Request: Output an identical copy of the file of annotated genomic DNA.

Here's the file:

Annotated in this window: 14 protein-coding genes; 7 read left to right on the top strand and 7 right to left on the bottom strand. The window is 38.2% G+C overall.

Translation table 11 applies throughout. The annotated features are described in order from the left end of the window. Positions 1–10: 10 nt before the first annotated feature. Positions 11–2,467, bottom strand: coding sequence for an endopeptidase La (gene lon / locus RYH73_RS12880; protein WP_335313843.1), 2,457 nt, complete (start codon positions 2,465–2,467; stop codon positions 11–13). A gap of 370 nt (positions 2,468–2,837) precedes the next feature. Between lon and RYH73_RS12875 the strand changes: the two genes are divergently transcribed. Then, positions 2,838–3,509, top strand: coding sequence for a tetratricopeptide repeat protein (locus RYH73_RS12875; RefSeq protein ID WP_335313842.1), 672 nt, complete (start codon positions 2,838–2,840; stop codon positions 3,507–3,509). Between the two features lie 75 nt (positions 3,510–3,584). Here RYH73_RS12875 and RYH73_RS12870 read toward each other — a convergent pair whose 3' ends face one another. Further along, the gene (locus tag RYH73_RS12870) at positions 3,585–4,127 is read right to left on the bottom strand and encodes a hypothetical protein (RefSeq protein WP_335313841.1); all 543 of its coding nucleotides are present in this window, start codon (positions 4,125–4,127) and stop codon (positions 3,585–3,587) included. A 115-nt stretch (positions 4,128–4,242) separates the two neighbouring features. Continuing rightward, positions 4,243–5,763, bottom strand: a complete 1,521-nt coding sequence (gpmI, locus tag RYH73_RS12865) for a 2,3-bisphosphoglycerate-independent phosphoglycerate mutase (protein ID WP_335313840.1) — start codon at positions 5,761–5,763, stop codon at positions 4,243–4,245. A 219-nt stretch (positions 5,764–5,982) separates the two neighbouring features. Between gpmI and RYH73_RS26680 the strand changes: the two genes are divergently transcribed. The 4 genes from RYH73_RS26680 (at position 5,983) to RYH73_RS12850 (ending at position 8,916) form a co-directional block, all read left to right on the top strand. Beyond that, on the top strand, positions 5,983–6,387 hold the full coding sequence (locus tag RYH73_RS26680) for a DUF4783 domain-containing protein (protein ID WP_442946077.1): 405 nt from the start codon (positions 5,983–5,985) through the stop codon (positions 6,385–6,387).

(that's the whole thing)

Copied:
Annotated in this window: 14 protein-coding genes; 7 read left to right on the top strand and 7 right to left on the bottom strand. The window is 38.2% G+C overall.

Translation table 11 applies throughout. The annotated features are described in order from the left end of the window. Positions 1–10: 10 nt before the first annotated feature. Positions 11–2,467, bottom strand: coding sequence for an endopeptidase La (gene lon / locus RYH73_RS12880; protein WP_335313843.1), 2,457 nt, complete (start codon positions 2,465–2,467; stop codon positions 11–13). A gap of 370 nt (positions 2,468–2,837) precedes the next feature. Between lon and RYH73_RS12875 the strand changes: the two genes are divergently transcribed. Then, positions 2,838–3,509, top strand: coding sequence for a tetratricopeptide repeat protein (locus RYH73_RS12875; RefSeq protein ID WP_335313842.1), 672 nt, complete (start codon positions 2,838–2,840; stop codon positions 3,507–3,509). Between the two features lie 75 nt (positions 3,510–3,584). Here RYH73_RS12875 and RYH73_RS12870 read toward each other — a convergent pair whose 3' ends face one another. Further along, the gene (locus tag RYH73_RS12870) at positions 3,585–4,127 is read right to left on the bottom strand and encodes a hypothetical protein (RefSeq protein WP_335313841.1); all 543 of its coding nucleotides are present in this window, start codon (positions 4,125–4,127) and stop codon (positions 3,585–3,587) included. A 115-nt stretch (positions 4,128–4,242) separates the two neighbouring features. Continuing rightward, positions 4,243–5,763, bottom strand: a complete 1,521-nt coding sequence (gpmI, locus tag RYH73_RS12865) for a 2,3-bisphosphoglycerate-independent phosphoglycerate mutase (protein ID WP_335313840.1) — start codon at positions 5,761–5,763, stop codon at positions 4,243–4,245. A 219-nt stretch (positions 5,764–5,982) separates the two neighbouring features. Between gpmI and RYH73_RS26680 the strand changes: the two genes are divergently transcribed. The 4 genes from RYH73_RS26680 (at position 5,983) to RYH73_RS12850 (ending at position 8,916) form a co-directional block, all read left to right on the top strand. Beyond that, on the top strand, positions 5,983–6,387 hold the full coding sequence (locus tag RYH73_RS26680) for a DUF4783 domain-containing protein (protein ID WP_442946077.1): 405 nt from the start codon (positions 5,983–5,985) through the stop codon (positions 6,385–6,387).